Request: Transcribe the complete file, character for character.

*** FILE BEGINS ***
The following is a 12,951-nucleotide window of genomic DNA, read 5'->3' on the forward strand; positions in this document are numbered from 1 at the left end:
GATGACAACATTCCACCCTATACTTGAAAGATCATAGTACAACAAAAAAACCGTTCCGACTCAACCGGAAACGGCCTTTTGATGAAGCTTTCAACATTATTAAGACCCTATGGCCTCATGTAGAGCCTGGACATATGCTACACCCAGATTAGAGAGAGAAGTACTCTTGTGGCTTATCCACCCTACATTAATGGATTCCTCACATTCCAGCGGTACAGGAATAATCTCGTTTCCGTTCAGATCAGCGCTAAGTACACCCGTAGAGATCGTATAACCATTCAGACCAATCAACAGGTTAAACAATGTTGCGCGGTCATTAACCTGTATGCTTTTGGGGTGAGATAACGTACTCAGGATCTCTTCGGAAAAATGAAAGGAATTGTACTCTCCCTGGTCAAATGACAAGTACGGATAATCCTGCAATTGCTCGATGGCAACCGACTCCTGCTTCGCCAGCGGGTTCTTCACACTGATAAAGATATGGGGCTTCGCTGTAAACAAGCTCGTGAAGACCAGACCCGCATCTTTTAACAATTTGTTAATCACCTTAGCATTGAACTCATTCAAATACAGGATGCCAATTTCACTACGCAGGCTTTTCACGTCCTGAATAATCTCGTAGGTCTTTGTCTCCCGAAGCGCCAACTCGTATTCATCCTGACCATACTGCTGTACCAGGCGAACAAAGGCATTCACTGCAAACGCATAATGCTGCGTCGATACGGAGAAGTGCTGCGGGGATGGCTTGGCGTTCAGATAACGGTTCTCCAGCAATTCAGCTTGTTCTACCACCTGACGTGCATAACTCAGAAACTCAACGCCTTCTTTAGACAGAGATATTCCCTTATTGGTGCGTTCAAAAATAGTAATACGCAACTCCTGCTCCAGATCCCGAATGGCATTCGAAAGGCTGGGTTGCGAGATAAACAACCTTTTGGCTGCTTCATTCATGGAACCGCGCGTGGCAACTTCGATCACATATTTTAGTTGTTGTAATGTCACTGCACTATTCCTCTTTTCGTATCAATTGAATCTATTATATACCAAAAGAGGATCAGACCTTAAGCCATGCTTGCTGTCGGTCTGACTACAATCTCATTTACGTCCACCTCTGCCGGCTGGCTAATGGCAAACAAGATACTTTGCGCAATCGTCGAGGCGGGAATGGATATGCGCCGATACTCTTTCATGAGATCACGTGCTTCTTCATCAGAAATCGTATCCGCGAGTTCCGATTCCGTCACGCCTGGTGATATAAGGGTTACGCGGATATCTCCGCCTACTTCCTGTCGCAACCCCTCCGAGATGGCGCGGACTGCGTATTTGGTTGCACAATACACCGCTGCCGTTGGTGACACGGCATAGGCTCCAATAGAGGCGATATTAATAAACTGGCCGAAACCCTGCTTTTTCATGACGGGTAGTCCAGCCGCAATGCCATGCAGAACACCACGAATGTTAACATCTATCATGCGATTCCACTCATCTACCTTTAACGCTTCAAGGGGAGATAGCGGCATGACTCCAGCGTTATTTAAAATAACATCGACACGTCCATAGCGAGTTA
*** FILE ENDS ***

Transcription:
The following is a 12,951-nucleotide window of genomic DNA, read 5'->3' on the forward strand; positions in this document are numbered from 1 at the left end:
GATGACAACATTCCACCCTATACTTGAAAGATCATAGTACAACAAAAAAACCGTTCCGACTCAACCGGAAACGGCCTTTTGATGAAGCTTTCAACATTATTAAGACCCTATGGCCTCATGTAGAGCCTGGACATATGCTACACCCAGATTAGAGAGAGAAGTACTCTTGTGGCTTATCCACCCTACATTAATGGATTCCTCACATTCCAGCGGTACAGGAATAATCTCGTTTCCGTTCAGATCAGCGCTAAGTACACCCGTAGAGATCGTATAACCATTCAGACCAATCAACAGGTTAAACAATGTTGCGCGGTCATTAACCTGTATGCTTTTGGGGTGAGATAACGTACTCAGGATCTCTTCGGAAAAATGAAAGGAATTGTACTCTCCCTGGTCAAATGACAAGTACGGATAATCCTGCAATTGCTCGATGGCAACCGACTCCTGCTTCGCCAGCGGGTTCTTCACACTGATAAAGATATGGGGCTTCGCTGTAAACAAGCTCGTGAAGACCAGACCCGCATCTTTTAACAATTTGTTAATCACCTTAGCATTGAACTCATTCAAATACAGGATGCCAATTTCACTACGCAGGCTTTTCACGTCCTGAATAATCTCGTAGGTCTTTGTCTCCCGAAGCGCCAACTCGTATTCATCCTGACCATACTGCTGTACCAGGCGAACAAAGGCATTCACTGCAAACGCATAATGCTGCGTCGATACGGAGAAGTGCTGCGGGGATGGCTTGGCGTTCAGATAACGGTTCTCCAGCAATTCAGCTTGTTCTACCACCTGACGTGCATAACTCAGAAACTCAACGCCTTCTTTAGACAGAGATATTCCCTTATTGGTGCGTTCAAAAATAGTAATACGCAACTCCTGCTCCAGATCCCGAATGGCATTCGAAAGGCTGGGTTGCGAGATAAACAACCTTTTGGCTGCTTCATTCATGGAACCGCGCGTGGCAACTTCGATCACATATTTTAGTTGTTGTAATGTCACTGCACTATTCCTCTTTTCGTATCAATTGAATCTATTATATACCAAAAGAGGATCAGACCTTAAGCCATGCTTGCTGTCGGTCTGACTACAATCTCATTTACGTCCACCTCTGCCGGCTGGCTAATGGCAAACAAGATACTTTGCGCAATCGTCGAGGCGGGAATGGATATGCGCCGATACTCTTTCATGAGATCACGTGCTTCTTCATCAGAAATCGTATCCGCGAGTTCCGATTCCGTCACGCCTGGTGATATAAGGGTTACGCGGATATCTCCGCCTACTTCCTGTCGCAACCCCTCCGAGATGGCGCGGACTGCGTATTTGGTTGCACAATACACCGCTGCCGTTGGTGACACGGCATAGGCTCCAATAGAGGCGATATTAATAAACTGGCCGAAACCCTGCTTTTTCATGACGGGTAGTCCAGCCGCAATGCCATGCAGAACACCACGAATGTTAACATCTATCATGCGATTCCACTCATCTACCTTTAACGCTTCAAGGGGAGATAGCGGCATGACTCCAGCGTTATTTAAAATAACATCGACACGTCCATAGCGAGTTA